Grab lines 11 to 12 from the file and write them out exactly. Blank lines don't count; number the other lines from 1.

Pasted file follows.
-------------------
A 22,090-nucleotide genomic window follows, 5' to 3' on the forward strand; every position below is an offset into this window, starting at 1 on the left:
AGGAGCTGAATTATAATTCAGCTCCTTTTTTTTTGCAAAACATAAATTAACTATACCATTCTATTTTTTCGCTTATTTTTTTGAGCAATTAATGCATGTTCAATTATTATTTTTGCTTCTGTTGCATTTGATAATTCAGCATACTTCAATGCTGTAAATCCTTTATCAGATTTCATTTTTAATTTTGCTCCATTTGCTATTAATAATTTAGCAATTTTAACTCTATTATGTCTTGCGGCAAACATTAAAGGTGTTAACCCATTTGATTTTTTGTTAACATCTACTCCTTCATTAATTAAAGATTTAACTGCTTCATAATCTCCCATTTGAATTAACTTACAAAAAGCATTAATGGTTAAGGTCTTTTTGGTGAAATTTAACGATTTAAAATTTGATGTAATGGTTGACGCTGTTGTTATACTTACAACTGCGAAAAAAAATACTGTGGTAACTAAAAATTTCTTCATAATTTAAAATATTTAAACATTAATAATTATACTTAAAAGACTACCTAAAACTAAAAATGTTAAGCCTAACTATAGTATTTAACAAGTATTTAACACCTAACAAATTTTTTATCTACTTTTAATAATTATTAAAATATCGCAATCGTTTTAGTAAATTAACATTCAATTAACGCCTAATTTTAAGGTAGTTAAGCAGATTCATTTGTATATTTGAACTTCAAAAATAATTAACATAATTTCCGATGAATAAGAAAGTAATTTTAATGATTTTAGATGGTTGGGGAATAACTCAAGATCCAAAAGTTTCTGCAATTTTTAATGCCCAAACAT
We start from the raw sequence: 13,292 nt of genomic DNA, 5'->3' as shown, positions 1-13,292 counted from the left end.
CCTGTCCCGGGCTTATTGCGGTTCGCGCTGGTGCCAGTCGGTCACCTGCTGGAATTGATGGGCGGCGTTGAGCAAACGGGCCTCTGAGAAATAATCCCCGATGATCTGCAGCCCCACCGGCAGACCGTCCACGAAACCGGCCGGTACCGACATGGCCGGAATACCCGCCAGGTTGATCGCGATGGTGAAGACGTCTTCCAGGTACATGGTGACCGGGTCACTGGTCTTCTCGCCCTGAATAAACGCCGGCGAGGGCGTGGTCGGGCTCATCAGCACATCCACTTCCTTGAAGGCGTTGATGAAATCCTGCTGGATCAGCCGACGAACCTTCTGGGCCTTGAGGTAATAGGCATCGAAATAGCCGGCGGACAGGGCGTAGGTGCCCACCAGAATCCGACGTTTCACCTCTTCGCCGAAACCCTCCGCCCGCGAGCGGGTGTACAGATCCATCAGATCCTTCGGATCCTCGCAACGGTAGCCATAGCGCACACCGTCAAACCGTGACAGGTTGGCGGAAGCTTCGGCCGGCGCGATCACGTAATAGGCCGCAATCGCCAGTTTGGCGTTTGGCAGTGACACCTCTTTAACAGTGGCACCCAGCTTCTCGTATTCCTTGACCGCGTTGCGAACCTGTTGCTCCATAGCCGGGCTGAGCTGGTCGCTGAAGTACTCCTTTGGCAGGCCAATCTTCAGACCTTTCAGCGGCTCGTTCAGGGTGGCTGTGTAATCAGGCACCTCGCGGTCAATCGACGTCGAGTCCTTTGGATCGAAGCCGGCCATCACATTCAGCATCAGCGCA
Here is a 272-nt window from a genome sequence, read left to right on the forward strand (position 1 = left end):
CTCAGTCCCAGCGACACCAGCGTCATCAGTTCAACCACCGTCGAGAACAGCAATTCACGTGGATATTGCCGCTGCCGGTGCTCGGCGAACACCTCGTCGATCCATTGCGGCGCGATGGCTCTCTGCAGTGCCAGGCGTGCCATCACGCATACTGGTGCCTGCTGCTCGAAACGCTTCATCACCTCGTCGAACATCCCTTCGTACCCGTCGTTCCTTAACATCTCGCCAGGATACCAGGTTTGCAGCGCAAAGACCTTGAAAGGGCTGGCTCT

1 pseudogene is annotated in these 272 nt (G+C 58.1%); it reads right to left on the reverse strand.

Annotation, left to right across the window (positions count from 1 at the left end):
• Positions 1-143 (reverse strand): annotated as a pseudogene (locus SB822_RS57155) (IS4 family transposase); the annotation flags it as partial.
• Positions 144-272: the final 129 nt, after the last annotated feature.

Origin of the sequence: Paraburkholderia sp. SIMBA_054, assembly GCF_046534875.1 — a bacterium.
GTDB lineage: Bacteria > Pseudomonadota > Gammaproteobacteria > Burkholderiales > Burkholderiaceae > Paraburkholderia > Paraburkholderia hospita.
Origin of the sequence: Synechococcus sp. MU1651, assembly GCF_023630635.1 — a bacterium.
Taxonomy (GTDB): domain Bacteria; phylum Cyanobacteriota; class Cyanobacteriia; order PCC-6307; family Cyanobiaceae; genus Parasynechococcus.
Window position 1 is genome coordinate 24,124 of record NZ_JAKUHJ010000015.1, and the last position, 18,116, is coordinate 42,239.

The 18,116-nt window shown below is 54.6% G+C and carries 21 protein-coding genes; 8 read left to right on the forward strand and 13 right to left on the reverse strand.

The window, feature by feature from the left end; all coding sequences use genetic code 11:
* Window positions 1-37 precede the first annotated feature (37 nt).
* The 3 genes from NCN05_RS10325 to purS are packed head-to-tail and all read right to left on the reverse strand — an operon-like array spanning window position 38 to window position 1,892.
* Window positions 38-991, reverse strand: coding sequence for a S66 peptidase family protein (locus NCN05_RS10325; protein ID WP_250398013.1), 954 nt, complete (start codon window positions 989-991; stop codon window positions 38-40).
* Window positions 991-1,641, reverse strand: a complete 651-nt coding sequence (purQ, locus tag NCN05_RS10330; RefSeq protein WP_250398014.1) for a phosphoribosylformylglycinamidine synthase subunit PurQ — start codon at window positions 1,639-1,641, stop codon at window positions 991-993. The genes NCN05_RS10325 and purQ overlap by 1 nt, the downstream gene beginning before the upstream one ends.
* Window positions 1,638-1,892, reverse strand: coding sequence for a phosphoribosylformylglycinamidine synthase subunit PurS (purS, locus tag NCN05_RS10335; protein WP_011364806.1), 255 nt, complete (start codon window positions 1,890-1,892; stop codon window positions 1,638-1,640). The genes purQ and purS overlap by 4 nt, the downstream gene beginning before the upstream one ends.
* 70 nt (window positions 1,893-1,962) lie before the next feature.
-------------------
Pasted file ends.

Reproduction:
Origin of the sequence: Paraburkholderia sp. SIMBA_054, assembly GCF_046534875.1 — a bacterium.
GTDB lineage: Bacteria > Pseudomonadota > Gammaproteobacteria > Burkholderiales > Burkholderiaceae > Paraburkholderia > Paraburkholderia hospita.